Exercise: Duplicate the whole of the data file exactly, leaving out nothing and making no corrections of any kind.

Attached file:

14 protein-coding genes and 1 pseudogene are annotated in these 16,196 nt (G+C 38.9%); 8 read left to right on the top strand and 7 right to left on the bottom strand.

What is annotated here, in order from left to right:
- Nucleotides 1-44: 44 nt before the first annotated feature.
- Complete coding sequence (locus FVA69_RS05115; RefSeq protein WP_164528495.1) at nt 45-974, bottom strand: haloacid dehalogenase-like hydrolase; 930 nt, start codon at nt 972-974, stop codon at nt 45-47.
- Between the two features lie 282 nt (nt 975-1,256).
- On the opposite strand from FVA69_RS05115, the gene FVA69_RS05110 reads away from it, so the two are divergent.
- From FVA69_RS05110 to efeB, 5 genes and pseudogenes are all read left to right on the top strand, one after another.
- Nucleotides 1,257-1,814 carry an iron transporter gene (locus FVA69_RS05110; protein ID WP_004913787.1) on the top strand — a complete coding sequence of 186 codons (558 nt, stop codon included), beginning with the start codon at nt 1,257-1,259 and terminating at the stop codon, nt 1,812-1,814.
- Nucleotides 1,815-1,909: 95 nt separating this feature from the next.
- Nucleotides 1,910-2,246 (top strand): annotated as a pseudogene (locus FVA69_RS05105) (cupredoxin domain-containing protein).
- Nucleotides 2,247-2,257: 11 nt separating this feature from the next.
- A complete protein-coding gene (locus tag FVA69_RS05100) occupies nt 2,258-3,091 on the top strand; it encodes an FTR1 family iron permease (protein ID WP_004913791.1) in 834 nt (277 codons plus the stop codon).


14 protein-coding genes and 1 pseudogene are annotated in these 16,196 nt (G+C 38.9%); 8 read left to right on the top strand and 7 right to left on the bottom strand.

What is annotated here, in order from left to right:
- Nucleotides 1-44: 44 nt before the first annotated feature.
- Complete coding sequence (locus FVA69_RS05115; RefSeq protein WP_164528495.1) at nt 45-974, bottom strand: haloacid dehalogenase-like hydrolase; 930 nt, start codon at nt 972-974, stop codon at nt 45-47.
- Between the two features lie 282 nt (nt 975-1,256).
- On the opposite strand from FVA69_RS05115, the gene FVA69_RS05110 reads away from it, so the two are divergent.
- From FVA69_RS05110 to efeB, 5 genes and pseudogenes are all read left to right on the top strand, one after another.
- Nucleotides 1,257-1,814 carry an iron transporter gene (locus FVA69_RS05110; protein ID WP_004913787.1) on the top strand — a complete coding sequence of 186 codons (558 nt, stop codon included), beginning with the start codon at nt 1,257-1,259 and terminating at the stop codon, nt 1,812-1,814.
- Nucleotides 1,815-1,909: 95 nt separating this feature from the next.
- Nucleotides 1,910-2,246 (top strand): annotated as a pseudogene (locus FVA69_RS05105) (cupredoxin domain-containing protein).
- Nucleotides 2,247-2,257: 11 nt separating this feature from the next.
- A complete protein-coding gene (locus tag FVA69_RS05100) occupies nt 2,258-3,091 on the top strand; it encodes an FTR1 family iron permease (protein ID WP_004913791.1) in 834 nt (277 codons plus the stop codon).